There is an association between gestational exposure to fortification of grain products with folic acid and altered cortical development and, in turn, a reduction in the risk of psychosis in youths. This according to a recent retrospective, observational clinical cohort study conducted at Massachusetts General Hospital (MGH) among 292 youths aged 8-18, born between January 1993-December 2001 (inclusive of folic acid fortification rollout ±3.5 years). In addition, researchers studied 2 independent, observational, community-based cohorts, comprising 1,078 youths aged 8-18 born throughout (Philadelphia Neurodevelopmental Cohort [PNC], 1992-2003) or before (National Institutes of Health [NIH], 1983-1995) the rollout of folic acid fortification. They found:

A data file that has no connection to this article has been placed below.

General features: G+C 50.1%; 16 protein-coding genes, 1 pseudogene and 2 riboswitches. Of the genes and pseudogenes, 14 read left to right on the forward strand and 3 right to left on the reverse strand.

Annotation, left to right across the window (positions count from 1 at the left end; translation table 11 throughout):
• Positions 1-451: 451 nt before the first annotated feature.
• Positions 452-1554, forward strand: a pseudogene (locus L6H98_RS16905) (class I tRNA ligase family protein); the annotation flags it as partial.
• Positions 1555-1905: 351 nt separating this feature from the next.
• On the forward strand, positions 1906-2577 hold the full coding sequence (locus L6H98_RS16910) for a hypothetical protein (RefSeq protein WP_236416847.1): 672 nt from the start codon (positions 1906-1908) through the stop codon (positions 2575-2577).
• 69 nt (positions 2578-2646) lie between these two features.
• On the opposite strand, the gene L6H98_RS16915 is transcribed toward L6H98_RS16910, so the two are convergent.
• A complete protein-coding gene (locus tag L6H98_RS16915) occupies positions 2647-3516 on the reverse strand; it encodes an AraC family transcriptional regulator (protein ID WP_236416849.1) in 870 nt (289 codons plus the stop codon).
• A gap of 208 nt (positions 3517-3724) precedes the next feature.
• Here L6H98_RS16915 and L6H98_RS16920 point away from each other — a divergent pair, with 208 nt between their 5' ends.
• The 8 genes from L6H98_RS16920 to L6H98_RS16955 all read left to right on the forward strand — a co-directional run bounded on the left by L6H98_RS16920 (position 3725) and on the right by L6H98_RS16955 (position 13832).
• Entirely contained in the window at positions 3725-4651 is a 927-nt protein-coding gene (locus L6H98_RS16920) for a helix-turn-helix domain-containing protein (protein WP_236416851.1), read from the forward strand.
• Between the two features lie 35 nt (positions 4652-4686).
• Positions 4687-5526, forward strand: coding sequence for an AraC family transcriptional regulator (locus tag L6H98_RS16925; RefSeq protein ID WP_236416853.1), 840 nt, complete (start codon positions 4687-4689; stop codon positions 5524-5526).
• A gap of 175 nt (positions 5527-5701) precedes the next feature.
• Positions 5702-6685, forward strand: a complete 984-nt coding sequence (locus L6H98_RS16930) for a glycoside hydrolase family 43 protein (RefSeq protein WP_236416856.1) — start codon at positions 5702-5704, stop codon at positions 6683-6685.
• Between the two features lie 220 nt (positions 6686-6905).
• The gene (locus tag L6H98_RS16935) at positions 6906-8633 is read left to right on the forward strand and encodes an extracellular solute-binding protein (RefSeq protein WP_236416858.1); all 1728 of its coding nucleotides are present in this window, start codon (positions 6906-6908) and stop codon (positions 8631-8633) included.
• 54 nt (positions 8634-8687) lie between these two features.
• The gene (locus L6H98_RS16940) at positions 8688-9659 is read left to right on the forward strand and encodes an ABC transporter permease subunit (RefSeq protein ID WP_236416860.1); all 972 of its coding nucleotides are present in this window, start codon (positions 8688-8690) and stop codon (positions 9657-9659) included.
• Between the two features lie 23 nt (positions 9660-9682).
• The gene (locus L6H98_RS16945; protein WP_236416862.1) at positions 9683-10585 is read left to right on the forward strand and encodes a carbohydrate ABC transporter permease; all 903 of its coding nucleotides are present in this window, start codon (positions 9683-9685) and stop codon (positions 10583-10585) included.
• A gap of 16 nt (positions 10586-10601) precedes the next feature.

- The MGH cohort demonstrated exposure-associated cortical thickness increases in bilateral frontal and temporal regions and emergence of quadratic (delayed) age-associated thinning in temporal and parietal regions.
- The contemporaneous PNC cohort also exhibited exposure-associated delays of cortical thinning, located in similar regions and with similar durations of delay as in the MGH cohort.
- Flatter thinning profiles in frontal, temporal, and parietal regions were associated with lower odds of psychosis spectrum symptoms in the PNC cohort.
Eryilmaz H, Dowling KF, Huntington FC, et al. Association of prenatal exposure to population-wide folic acid fortification with altered cerebral cortex maturation in youths. [Published online ahead of print July 3, 2018]. JAMA Psychiatry. doi:10.1001/jamapsychiatry.2018.1381.
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